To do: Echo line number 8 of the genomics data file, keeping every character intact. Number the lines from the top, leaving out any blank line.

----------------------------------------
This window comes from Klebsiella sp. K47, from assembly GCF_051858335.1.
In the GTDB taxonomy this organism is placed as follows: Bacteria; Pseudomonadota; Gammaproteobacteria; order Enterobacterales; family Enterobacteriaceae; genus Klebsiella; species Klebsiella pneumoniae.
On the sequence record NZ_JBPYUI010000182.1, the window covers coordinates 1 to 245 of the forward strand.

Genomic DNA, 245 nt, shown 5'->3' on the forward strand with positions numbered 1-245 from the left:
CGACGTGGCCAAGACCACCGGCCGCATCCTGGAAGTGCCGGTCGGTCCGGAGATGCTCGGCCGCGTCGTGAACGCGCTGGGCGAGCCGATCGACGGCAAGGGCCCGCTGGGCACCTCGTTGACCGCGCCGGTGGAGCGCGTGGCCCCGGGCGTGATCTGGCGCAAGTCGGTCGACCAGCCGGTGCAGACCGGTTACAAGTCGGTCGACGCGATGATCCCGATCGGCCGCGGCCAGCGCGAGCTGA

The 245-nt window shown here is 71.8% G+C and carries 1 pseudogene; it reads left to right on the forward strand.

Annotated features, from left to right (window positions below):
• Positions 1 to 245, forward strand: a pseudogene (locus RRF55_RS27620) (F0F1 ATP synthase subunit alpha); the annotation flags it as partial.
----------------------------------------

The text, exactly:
• Positions 1 to 245, forward strand: a pseudogene (locus RRF55_RS27620) (F0F1 ATP synthase subunit alpha); the annotation flags it as partial.